An Unholy Communion made a lot of references to deliverance, exorcism and demonic powers working against Christianity. While this was relatively well explained, I didn’t feel either of the main characters had real understanding. Antony displayed a solid practical understanding (e.g. knowing which prayers to pray), but didn’t seem to see the bigger picture linkages (like wondering if two teenagers who wear black decorated with black and constantly quote Twilight are actually Christians). And Felicity seemed to be entirely ignorant of the dark side—she reminded me a little of some of Dr Who’s companions from the 1960’s.

One bugbear I constantly have with American authors setting books in Britain is their research and language. I was happy to find the research in An Unholy Communion was excellent (as I expected it to be. I’ve read several of her historical fiction epics, and they were outstanding). Given all the excellent research, it was distracting to see language issues: the reference to Cwm Rhondda spelled incorrectly, and the very English Antony using several Americanisms (gotten, granola bar, grill).

An Unholy Communion is the third in The Monastery Murders series, the first one I’ve read and probably the last. It didn’t work for me as a murder mystery, and I didn’t like the characters sufficiently to care what happens next.

Thanks to ARCBA, Lion Fiction and NetGalley for providing a free ebook for review. You can find out more about Donna Fletcher Crowe at her website.

2 September 2013

Review: An Accidental Life by Pamela Binnings Ewen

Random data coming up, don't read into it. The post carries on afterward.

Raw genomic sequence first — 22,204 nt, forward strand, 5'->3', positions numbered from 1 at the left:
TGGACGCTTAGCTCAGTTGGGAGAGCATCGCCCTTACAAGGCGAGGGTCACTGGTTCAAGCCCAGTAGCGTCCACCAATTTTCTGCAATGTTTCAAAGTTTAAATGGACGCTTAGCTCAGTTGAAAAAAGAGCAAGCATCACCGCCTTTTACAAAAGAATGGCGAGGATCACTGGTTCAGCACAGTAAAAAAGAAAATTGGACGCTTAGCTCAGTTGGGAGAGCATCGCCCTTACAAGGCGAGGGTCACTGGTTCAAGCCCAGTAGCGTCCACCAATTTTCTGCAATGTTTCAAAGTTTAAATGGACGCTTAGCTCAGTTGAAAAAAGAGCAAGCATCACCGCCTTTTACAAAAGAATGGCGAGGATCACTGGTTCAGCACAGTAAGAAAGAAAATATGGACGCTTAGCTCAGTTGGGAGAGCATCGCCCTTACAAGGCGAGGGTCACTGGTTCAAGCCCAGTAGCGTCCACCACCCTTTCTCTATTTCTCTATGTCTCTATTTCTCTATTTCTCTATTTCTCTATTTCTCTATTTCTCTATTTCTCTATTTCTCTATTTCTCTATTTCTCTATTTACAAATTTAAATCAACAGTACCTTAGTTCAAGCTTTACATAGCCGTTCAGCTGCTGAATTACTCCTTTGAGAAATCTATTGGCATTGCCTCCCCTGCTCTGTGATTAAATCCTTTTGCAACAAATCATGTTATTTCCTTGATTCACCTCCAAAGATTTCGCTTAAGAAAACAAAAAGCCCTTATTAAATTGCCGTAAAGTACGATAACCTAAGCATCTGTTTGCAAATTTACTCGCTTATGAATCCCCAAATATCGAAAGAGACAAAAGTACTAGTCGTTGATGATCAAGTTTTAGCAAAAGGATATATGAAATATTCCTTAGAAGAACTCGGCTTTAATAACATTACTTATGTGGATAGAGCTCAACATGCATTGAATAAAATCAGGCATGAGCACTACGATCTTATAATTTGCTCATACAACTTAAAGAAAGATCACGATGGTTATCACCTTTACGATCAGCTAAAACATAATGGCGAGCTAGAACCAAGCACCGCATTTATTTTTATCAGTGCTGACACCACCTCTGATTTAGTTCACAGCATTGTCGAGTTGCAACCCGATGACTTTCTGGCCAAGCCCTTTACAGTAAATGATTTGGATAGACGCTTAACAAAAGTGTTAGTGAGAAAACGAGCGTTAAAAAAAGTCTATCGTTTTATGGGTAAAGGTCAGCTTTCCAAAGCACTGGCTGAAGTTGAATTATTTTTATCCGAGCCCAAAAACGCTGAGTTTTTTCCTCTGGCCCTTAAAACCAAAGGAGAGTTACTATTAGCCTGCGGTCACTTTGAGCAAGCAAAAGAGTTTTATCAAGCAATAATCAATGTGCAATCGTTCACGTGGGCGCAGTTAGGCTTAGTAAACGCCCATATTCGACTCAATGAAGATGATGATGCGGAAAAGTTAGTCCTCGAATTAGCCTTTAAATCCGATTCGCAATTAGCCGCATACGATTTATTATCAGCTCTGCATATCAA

Rebecca Downer Jacobs is about to be one of the first women admitted into partnership of her prominent New Orleans law firm. She’s happily married with an exciting career, when something happens that’s going to change everything. Meanwhile, Peter, her husband and senior district attorney, is in charge of a complex case with far-reaching legal consequences and moral implications for his Christian faith.

An Accidental Life is billed as the story of a legal case regarding the right to life of a baby accidentally born alive after a late-term abortion (the author calls this America’s best-kept secret). It’s set in 1982, just nine years after the landmark case of Roe vs. Wade legalised abortion, and the tension surrounding the case and the time setting are strengths of the novel.

The weakness is that it takes too long to get going. The prologue and first chapter are, I’m sorry to say, boring. They are little more than five years of backstory, explaining what has happened to Amalise and Rebecca since the conclusion of Chasing the Wind (which was a rare five-star read for me). This backstory is unnecessary, as An Accidental Life works well as a stand-alone story.

An Accidental Life might have been stronger if it focused more on the case and less on the challenges Rebecca and Amalise faced as female lawyers in the early 1980’s. It isn’t that I’m unsympathetic to their challenges—I’m fascinated by them, as it’s women like this in real life that paved the way for women like me to combine work and family. I suspect An Accidental Life was trying to do too much. And it’s possible this is more the fault of the publisher than the author—B&H announced earlier this year that they are withdrawing from the fiction market. It could well be that the author didn’t get the editorial support the novel required.

Despite these problems, An Accidental Life is a solid read. The characters are faced with difficult yet realistic choices, the plot is certainly original, and the Christian element, while present, wasn’t overbearing. And although the last third of the novel—the legal case— was outstanding, the excellent premise didn’t quite deliver as a whole novel.

Thanks to B&H Books and NetGalley for providing a free ebook for review. You can find out more about Pamela Binnings Ewen at her website.